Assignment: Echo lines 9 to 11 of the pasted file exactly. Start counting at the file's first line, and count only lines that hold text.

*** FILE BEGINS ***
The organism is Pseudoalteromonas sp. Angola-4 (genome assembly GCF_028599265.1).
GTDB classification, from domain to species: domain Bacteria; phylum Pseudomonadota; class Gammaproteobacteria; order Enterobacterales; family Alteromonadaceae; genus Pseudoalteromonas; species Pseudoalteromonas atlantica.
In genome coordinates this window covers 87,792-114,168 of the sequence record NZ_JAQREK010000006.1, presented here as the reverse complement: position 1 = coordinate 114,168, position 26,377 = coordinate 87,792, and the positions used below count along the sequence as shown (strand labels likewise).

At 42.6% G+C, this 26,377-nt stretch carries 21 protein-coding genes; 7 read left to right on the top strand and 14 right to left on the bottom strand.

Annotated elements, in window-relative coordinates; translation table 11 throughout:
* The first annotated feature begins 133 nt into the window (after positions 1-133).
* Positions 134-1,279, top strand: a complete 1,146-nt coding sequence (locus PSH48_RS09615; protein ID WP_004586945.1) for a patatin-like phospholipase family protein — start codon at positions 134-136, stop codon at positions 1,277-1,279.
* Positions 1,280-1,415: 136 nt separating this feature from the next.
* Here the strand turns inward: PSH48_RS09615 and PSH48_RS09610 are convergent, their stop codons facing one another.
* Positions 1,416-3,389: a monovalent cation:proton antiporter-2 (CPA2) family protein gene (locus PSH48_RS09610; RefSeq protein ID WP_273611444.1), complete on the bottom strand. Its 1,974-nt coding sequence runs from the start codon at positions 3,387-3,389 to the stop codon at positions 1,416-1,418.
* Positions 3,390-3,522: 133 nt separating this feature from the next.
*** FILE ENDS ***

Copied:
* Here the strand turns inward: PSH48_RS09615 and PSH48_RS09610 are convergent, their stop codons facing one another.
* Positions 1,416-3,389: a monovalent cation:proton antiporter-2 (CPA2) family protein gene (locus PSH48_RS09610; RefSeq protein ID WP_273611444.1), complete on the bottom strand. Its 1,974-nt coding sequence runs from the start codon at positions 3,387-3,389 to the stop codon at positions 1,416-1,418.
* Positions 3,390-3,522: 133 nt separating this feature from the next.